Bally’s Adjusts Chicago Casino Plans

Bally’s officials told attendees at the final community engagement meeting that the $1.7 billion Chicago casino (l.) plan will offer more green space and additional traffic congestion solutions, in response to area residents’ requests.

At the latest and final community engagement meeting about Bally’s $1.7 billion downtown Chicago casino, company officials said in response to residents’ requests that the project design will include more green space and traffic solutions.

Earlier, also responding to residents’ concerns, Bally’s officials canceled a proposed pedestrian bridge over the river. Besides the casino, project plans also include a hotel, theater and outdoor music venue.

Brad McCauley, a landscape architect with Site Design Group, told attendees, “We want people to come in through the green and really enjoy their time whether or not they’re going to the casino.” Christine Carlyle, director of planning at SCB Architects added, the updated design places the casino at the center of a “series of experiences,” including a river walk lined with restaurants, bars, seating areas and water access.

Bally’s West Senior Vice President Ameet Patel assured attendees the casino will not resemble a “glitzy Las Vegas Strip joint.” He said bright lights and loud concerts will be held indoors, with outdoor spaces preserved for public recreation.

He stated, “Look at where this process was in the green space six months ago, and look at where we are today. We have expanded the dog park. We have expanded the green space. We have expanded the riverwalk. This is a productive exercise that we want to continue for months to come. Let’s all be part of the solution and continue this dialogue.”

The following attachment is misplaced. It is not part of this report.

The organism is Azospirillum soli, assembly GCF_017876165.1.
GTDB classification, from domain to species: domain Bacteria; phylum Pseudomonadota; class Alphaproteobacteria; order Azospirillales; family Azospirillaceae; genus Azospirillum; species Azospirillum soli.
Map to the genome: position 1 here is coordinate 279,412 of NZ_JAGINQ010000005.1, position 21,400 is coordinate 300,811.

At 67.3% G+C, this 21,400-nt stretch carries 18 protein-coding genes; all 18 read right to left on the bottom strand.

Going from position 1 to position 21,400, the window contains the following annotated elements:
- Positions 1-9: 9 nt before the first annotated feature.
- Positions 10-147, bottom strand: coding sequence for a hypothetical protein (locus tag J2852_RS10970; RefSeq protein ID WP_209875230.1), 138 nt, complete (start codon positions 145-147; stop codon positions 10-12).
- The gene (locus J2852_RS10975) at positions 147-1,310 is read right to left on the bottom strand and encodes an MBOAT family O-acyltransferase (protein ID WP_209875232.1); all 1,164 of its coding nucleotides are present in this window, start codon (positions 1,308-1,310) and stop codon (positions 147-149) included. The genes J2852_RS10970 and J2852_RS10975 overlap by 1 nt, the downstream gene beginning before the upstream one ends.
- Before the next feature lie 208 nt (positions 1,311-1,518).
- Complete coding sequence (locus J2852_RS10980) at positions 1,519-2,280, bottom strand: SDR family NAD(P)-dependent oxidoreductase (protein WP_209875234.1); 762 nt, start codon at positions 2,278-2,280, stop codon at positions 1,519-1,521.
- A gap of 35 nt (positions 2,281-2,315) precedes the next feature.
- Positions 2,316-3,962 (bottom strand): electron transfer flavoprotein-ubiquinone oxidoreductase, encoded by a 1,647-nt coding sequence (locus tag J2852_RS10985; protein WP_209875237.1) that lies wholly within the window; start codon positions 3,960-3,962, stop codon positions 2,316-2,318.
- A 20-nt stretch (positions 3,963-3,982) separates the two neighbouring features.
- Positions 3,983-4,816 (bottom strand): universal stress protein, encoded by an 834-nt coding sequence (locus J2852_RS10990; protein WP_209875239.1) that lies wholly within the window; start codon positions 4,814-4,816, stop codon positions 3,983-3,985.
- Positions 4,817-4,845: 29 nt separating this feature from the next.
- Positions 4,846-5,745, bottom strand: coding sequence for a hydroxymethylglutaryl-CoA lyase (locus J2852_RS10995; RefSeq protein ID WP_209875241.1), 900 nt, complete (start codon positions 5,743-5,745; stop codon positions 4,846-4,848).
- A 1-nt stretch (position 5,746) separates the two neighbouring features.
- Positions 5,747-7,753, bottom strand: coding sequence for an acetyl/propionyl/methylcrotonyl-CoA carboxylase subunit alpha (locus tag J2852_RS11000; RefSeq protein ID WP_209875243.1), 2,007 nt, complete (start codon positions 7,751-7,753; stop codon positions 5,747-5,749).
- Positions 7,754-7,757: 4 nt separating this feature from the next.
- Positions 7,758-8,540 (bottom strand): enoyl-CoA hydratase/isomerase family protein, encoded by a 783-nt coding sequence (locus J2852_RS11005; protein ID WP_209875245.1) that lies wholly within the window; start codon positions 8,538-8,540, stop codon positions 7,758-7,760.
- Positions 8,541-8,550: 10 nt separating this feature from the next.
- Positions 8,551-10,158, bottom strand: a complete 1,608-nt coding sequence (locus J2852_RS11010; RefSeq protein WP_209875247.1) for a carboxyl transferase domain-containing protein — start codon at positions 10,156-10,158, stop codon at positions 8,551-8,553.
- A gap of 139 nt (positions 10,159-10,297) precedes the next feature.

During the 90-minute public comment period, several speakers praised Bally’s willingness to adjust designs after receiving feedback. However, many area residents who spoke said they’re still concerned about increased traffic and noise. Tim Doron, senior traffic consultant at Fish Transportation Group, said traffic probably will increase at night, but not during rush hour. He said more than 30 traffic improvements are planned, including additional signals and street extensions.

A temporary Bally’s casino is expected to open in June at the historic Medinah Temple in River North. It will operate for three years while the permanent venue is built at the current site of the Freedom Center, where the Chicago Tribune has long been printed.

On December 12, the city’s Plan Commission will hold a hearing on a proposed zoning amendment for the casino site. Chicago officials have said the Bally’s facility will generate $200 million in annual tax revenue for the city.